Introduction to Arduino – “Blink”

Tutorial Series Introduction

Have you always wanted to do amazing projects combining the flexibility of software with potential of hardware the  but never knew where to start? This tutorial series will provide an introduction to hardware projects from the perspective of a complete beginner. I will document every meticulous detail and when it is applicable, list multiple methods to accomplish the same task yielding a complete understand of the project. In addition to documentation I will make all source code available and post a video walk through of each tutorial. Video tutorials can be found at the One Stop Programming YouTube channel. The link for this video is listed below. As the tutorial series progresses I will incorporate special topics for specific projects and provide the same level of detail and resources for more advanced topics. Words that appear in Italics with an asterisk(*) are terms that are defined at the bottom of the page.

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Overview

In this first tutorial we will do what I consider the “Hello World” of the Arduino world: Blink. The Blink sketch* is provided within the Arduino IDE and does not strictly require any external circuitry and we will use it to verify that the board is working correctly and is programmable. We will expect to see an LED* on the board blink in sync with the LED that we wire in externally.

Required Hardware/Materials

      • (1) Arduino UNO R3 or Compatible Alternative (A compatible alternative is recommended as they are just as functional/reliable, however, they do not carry the Arduino brand)
      • (1) Breadboard and Jumper Wire Kit
      • (1) LED (Any Color)
      • (1) 200Ω – 300Ω Resistor (This is a recommend range but any resistor above 100Ω should be sufficient)
      • (1) Tactile Button

LEDs and compatible resistors can be purchased as a kit here. All items required for this tutorial can be purchased on Amazon through kjdElectronics. The kjdElectronics Starter Kit for Arduino provides the necessary hardware for this tutorial in one convenient hassle free package. Note that the Arduino/Arduino Compatible board is sold separately. Special Offer: When you purchase the Starter Kit and a Funduino (A Funduino is a low cost Arduino Compatible Board) from kjdElectronics use promo code LRWZNU35 to get $5 off your purchase.

Part 1 – Testing Your Board

For the first part of the test no circuit is required. If you have not yet downloaded the Arduino IDE then do that now. It can be downloaded from the Arduino Website. Download and install the most recent version of the IDE. After installing (or if you had the Arduino IDE previously installed) launch the IDE. Then connect your Arduino (or other compatible board) to the computer. After being connected you should see the power LED and other LEDs light up. If this does not happen you are experiencing some issues. Post on the forum and someone will try to assist you. Next, from the Arduino IDE click the “Sketches” and under basic select “Blink.” The blink sketch will now load in a new code window. Click the “Upload” button and begin uploading the sketch to the Arduino. If necessary select the correct COM port that the Arduino is on. For more information on this process review the You Tube video (Coming Soon) that compliments this tutorial. Verify that the LED labeled as L is blinking on the Arduino. Blink Test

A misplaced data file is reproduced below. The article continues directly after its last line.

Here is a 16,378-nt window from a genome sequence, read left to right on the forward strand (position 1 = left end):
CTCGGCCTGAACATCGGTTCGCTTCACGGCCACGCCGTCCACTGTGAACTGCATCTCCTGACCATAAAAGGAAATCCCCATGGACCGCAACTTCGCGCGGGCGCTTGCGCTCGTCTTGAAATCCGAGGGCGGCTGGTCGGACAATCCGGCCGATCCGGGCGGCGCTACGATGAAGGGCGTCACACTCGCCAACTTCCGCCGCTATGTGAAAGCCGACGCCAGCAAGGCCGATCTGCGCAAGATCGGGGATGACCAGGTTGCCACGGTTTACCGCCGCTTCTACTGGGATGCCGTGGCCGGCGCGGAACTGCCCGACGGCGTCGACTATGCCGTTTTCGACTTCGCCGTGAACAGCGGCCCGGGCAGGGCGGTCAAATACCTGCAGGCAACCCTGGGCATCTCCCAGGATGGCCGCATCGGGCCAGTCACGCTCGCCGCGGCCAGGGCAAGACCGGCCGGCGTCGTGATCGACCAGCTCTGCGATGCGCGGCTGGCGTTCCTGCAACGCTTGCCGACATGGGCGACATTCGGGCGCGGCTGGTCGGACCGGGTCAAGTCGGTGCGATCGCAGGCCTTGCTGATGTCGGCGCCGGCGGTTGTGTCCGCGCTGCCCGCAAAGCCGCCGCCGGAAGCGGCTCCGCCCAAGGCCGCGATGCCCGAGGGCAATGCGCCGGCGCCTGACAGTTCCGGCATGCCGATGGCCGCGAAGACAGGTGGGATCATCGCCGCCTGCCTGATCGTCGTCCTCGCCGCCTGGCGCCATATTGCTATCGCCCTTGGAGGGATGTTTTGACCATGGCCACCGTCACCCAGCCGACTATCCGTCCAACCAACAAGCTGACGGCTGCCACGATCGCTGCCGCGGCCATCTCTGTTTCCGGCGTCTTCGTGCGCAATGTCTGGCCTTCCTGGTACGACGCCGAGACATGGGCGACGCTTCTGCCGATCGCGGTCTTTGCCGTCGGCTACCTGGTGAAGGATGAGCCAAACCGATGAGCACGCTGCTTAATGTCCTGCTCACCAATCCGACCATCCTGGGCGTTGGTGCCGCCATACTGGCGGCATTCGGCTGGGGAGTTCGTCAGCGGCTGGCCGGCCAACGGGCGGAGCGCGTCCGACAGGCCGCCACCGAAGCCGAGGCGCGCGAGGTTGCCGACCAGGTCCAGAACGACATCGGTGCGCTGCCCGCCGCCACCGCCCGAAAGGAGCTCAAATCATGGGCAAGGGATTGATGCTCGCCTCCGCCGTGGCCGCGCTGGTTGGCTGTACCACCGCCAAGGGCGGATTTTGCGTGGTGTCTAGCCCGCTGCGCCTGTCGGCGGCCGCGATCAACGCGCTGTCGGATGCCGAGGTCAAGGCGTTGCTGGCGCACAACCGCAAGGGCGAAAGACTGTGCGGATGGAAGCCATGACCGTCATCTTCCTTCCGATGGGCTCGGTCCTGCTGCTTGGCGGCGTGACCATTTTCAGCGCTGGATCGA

Part 2 - Building the Blink Circuit

Now that we have verified that board is working and have practiced uploading a sketch lets add on by building our first circuit. In this section you will need to get out your breadboard, jumper wires, an LED and a resistor. I would recommend that you first read the diagram below and build the circuit. After you have built the circuit continue reading for a description of the purpose of each component. While understanding the function of each component is very important, the ability to read schematics and diagrams is critical and should be developed early.

Diagrams made with Fritzing 0.8.7.

Blink circuit with external LED.

Above you see that we have made several connections. First, connect the 5V terminal on the Arduino to the red rail on the breadboard. Note that red and blue rails are for power (+5V and 0V GND (Ground)). Each point on the breadboard on these rails is connected horizontally in the image above, however, they are not connected across the board. That is why it is necessary to connect to connect these across the board. The other points on the breadboard are connected in vertical columns broken in the middle. In the picture above the 5 points in the top left (excluding the power and rails) are connected in a vertical column. This allows you to make multiple connections that are electrically at the same node (or point). Next, we insert the LED into the breadboard. Note that the longer leg of the LED is the positive terminal and the shorter leg is the negative (GND). When current flows through the positive terminal of the LED to ground light is produced by the LED. However, it is necessary to limit the amount of current through the LED as to much current will destroy it. This is where the resistor comes in: recall ohms law Voltage=Current * Resistance (V=IR). If we are using 5V and a 200Ω resistor the current through the LED is equal to V/R=I => I=V/R. Therefore I=5/200=0.025A which is safe for our LED. If no current limiting resistor is used the equation becomes I=5/0…which equates to an extremely high current that burns out the LED.  With this in mind we don’t forget to connect the negative terminal of our LED through a resistor to GND. The positive terminal of the LED is connected to pin 13 on the Arduino. Why pin 13? Because in the blink code pin 13 is defined as the default led variable. With that subtle transition let’s move onto the code.